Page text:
Water customers could petition the state’s Public Service Commission to shut down private, for-profit water and sewer utilities if a new bill sponsored by Pasco state Sen. Wilton Simpson wins approval in the Florida Legislature this session.
Simpson, R-Trilby, sponsored the Consumer Water Protection Act in October but said he has rewritten the bill, which is slated to go before the Senate Communications, Energy, and Public Utilities committee Tuesday.
“I wanted to file a bill to put the private utilities on notice,” Simpson said. “I want this to become law — it’s important that it does.”
Under the new provisions, the PSC could cancel a utility company’s certificate of authorization to operate a water or sewer system if 65 percent of its customers sign a petition. If the utility cannot prove it’s operating in the public interest, the PSC could place the system in receivership until it’s sold to another operator.
“This will give our consumers an option to get away from these utilities,” Simpson said. “It sets up a process to make sure the customers get a voice.”
The bill also allows the commission to issue fines and deny rate increases for utilities that don’t meet certain standards related to the taste, color, odor and corrosiveness of drinking water.
“It puts in the secondary water quality standards,” Simpson said. “It’s carefully worded, but it gives the PSC authority to deny rate cases.”
The commission approved a 20 percent rate increase for Utilities Inc. in November even though busloads of residents from New Port Richey’s Summertree neighborhood traveled to Tallahassee and testified for 10 hours about the poor quality of the drinking water.
The Altamonte Springs-based private utility, which provides service to 22 systems in five Florida counties, had asked for a 36 percent rate hike. The average Utilities Inc. customer in Pasco County pays about $85 a month for water and sewer service.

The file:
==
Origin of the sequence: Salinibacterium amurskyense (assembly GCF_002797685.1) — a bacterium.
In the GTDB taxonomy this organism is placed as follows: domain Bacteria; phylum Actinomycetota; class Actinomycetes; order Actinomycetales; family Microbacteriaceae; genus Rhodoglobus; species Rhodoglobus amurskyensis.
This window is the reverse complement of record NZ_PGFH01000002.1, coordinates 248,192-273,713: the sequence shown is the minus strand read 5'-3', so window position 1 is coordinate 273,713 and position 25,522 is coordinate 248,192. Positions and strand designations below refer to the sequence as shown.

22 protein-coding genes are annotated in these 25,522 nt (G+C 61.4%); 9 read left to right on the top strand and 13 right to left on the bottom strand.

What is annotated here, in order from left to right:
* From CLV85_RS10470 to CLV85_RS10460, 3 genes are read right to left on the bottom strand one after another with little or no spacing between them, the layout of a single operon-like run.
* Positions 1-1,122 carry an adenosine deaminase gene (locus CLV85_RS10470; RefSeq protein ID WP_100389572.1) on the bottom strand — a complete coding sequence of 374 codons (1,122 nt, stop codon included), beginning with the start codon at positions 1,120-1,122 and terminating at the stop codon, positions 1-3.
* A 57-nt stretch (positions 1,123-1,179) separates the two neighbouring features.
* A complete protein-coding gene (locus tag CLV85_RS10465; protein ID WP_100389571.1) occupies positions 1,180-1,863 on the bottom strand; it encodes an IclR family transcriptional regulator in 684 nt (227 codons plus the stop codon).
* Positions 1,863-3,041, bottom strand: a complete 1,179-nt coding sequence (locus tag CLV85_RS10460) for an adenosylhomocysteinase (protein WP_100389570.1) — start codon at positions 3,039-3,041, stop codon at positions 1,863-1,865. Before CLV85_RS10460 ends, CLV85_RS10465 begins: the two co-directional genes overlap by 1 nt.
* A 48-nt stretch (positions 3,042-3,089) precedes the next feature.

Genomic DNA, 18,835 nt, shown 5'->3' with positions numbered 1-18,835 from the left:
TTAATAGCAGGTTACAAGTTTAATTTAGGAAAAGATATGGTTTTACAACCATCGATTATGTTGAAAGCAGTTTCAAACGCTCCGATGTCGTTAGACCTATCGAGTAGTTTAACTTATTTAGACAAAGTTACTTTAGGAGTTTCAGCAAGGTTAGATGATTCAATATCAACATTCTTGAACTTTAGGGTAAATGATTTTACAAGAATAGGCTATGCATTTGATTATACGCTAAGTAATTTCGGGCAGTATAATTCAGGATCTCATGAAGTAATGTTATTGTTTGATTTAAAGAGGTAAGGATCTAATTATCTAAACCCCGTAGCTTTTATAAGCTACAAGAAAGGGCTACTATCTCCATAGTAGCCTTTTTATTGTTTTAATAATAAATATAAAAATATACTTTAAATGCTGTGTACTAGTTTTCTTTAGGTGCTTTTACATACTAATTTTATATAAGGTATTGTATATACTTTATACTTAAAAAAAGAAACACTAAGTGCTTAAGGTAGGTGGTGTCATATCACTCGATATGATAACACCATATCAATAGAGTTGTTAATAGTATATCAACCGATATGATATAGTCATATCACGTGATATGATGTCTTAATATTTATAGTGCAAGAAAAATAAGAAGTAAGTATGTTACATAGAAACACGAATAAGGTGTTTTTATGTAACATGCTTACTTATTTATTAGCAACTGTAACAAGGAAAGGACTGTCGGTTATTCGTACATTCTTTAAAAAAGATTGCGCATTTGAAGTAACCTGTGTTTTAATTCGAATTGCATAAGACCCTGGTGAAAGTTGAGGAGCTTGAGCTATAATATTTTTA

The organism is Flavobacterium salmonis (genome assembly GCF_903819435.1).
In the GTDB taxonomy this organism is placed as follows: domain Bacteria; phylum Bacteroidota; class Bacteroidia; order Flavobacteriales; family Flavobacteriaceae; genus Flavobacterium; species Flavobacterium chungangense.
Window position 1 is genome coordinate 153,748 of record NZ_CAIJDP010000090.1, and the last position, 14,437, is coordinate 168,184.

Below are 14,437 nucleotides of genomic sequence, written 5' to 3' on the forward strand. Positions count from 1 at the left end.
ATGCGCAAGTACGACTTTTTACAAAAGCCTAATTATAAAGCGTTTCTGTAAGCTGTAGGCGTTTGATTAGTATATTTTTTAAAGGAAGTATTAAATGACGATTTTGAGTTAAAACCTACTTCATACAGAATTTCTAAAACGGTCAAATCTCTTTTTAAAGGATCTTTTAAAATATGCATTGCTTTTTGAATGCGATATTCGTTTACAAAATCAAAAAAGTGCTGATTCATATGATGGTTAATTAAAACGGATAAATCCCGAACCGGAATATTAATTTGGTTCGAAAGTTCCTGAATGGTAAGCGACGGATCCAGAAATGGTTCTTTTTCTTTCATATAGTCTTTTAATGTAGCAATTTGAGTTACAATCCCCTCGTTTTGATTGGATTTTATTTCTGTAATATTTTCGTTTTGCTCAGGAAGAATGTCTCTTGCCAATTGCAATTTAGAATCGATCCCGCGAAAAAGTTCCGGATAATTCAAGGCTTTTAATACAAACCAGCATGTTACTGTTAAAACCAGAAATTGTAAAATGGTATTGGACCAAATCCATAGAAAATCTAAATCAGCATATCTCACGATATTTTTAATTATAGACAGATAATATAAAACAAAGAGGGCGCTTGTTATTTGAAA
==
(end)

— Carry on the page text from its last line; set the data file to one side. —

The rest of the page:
“It’s extraordinarily unfair to utility customers when private water companies are charging double the rates of government-owned utilities,” Simpson said.
An earlier version of the bill would have made it illegal for private companies to charge higher water and sewer rates than government-owned utilities in the same county. “I really liked the language in the earlier version, but considering what we’re asking the PSC to do, we wanted to be sure it’s something that is legal and can be enforced,” Simpson said.
Ann Marie Ryan, a member of the Summertree Water Alliance, said the homeowners’ group supports the bill but worries that the 65 percent threshold is too high for communities with a large number of seasonal residents.
Alliance members sent more than 500 letters to the PSC opposing the rate hike before the November hearing. “It will be very difficult to get 65 percent,” she said. But they still support Simpson’s bill, and several members will travel to Tallahassee this week to testify at the committee hearing.
“You have no idea how grateful we are to have him working for us,” Ryan said.
Should legislation pass that committee, the bill would proceed to the community affairs committee, chaired by Simpson, and then to the full Senate.